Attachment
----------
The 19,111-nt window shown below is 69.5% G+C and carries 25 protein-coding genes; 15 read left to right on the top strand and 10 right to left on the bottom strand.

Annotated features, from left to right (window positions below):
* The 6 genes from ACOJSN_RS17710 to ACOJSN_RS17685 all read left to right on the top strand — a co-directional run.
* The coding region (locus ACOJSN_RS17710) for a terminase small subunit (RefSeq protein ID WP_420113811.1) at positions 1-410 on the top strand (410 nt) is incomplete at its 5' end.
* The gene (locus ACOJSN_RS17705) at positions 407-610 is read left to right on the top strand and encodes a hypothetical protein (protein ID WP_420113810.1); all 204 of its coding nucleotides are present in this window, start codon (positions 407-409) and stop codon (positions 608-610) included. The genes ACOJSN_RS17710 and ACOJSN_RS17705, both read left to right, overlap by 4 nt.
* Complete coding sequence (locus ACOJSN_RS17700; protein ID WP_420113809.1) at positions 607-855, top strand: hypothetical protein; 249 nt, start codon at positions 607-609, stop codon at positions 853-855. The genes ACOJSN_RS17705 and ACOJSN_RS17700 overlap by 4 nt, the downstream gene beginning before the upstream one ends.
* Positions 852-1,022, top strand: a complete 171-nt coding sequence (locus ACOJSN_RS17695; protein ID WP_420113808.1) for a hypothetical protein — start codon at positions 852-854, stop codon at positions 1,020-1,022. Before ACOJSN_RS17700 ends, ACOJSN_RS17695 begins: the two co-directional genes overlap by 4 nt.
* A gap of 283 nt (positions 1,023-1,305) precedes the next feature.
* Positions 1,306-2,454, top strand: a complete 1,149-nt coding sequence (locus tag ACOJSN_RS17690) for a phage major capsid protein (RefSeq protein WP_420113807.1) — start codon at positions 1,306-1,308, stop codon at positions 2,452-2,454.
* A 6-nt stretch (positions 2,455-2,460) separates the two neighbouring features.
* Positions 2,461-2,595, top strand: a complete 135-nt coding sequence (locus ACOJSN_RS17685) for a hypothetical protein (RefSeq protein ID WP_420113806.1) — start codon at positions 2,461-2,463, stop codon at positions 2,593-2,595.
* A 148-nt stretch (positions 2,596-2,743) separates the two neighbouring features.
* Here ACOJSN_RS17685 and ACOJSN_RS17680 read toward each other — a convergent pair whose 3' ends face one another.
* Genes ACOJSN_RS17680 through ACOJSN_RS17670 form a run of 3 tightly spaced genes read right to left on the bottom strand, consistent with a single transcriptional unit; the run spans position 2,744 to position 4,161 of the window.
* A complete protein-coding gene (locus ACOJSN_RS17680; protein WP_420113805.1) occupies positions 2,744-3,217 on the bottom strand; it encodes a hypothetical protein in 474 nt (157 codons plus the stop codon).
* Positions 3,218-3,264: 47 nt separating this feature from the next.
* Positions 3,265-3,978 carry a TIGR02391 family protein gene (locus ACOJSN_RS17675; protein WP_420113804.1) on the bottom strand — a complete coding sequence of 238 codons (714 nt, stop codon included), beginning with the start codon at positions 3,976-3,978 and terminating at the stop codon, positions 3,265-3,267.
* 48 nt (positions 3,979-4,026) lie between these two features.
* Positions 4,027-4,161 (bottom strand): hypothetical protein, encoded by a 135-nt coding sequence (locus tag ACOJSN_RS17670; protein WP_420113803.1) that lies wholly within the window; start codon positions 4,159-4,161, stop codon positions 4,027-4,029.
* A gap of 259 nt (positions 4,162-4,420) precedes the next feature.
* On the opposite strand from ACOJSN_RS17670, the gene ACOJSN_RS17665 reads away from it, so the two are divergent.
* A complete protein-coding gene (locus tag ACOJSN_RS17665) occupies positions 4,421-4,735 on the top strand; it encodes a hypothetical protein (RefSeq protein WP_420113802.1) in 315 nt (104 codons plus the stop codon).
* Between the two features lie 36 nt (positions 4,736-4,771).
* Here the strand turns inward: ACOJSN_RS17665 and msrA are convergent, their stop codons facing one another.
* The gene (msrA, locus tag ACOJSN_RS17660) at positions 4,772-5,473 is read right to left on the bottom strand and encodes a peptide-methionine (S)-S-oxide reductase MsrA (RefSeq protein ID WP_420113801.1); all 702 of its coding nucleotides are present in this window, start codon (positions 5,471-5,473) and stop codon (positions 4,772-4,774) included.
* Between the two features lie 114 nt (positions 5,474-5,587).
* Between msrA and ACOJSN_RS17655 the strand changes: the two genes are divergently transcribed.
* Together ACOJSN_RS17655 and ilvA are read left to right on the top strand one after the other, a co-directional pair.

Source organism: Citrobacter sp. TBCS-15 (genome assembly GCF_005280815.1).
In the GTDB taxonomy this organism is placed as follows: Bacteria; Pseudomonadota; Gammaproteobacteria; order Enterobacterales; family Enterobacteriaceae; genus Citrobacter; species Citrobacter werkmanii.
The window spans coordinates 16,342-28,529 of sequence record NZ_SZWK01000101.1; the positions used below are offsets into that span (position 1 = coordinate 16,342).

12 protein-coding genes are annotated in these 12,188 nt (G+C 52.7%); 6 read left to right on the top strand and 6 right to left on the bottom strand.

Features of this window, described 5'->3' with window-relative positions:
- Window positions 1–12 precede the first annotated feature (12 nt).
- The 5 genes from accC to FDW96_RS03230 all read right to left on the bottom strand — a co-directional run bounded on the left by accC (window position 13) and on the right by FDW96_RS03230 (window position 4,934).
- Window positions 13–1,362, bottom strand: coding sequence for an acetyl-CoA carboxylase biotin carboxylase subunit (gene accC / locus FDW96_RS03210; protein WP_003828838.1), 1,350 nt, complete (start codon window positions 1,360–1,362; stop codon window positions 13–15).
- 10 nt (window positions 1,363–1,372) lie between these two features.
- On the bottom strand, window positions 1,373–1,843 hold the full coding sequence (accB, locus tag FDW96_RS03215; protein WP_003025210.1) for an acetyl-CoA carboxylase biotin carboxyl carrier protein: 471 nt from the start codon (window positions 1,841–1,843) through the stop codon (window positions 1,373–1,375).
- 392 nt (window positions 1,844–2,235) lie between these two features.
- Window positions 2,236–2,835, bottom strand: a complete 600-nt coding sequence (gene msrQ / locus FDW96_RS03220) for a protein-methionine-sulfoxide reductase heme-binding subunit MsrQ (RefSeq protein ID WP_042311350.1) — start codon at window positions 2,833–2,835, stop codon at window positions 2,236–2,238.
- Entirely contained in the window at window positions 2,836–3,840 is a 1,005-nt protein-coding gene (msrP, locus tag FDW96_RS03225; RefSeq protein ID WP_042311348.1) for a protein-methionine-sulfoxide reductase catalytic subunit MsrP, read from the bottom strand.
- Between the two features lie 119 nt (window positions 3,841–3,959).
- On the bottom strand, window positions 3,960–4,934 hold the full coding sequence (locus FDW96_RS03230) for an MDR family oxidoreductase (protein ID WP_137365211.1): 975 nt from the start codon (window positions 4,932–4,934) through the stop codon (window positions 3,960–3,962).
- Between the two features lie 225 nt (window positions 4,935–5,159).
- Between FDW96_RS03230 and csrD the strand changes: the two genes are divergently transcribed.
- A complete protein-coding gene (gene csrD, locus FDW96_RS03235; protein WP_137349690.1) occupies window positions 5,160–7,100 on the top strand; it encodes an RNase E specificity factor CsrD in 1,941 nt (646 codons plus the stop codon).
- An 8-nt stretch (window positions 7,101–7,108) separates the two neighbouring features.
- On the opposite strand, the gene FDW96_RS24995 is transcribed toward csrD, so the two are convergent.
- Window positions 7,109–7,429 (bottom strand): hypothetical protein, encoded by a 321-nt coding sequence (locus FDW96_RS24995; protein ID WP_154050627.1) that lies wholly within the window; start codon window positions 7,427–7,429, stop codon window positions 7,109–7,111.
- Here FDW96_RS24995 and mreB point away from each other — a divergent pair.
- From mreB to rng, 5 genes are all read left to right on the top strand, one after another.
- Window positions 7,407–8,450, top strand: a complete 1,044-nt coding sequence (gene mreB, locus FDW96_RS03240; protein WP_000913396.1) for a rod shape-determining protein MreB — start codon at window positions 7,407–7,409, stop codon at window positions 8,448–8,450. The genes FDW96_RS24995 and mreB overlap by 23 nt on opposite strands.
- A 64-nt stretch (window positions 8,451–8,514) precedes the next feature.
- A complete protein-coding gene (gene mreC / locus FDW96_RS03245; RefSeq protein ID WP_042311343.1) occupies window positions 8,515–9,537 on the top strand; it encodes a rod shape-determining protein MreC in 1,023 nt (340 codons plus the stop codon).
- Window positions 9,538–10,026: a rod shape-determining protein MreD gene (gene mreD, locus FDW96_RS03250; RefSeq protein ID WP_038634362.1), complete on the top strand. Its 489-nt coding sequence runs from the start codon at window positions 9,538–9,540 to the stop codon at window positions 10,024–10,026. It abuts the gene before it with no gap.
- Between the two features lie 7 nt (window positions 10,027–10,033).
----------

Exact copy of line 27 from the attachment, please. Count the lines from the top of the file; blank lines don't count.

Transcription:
* Between msrA and ACOJSN_RS17655 the strand changes: the two genes are divergently transcribed.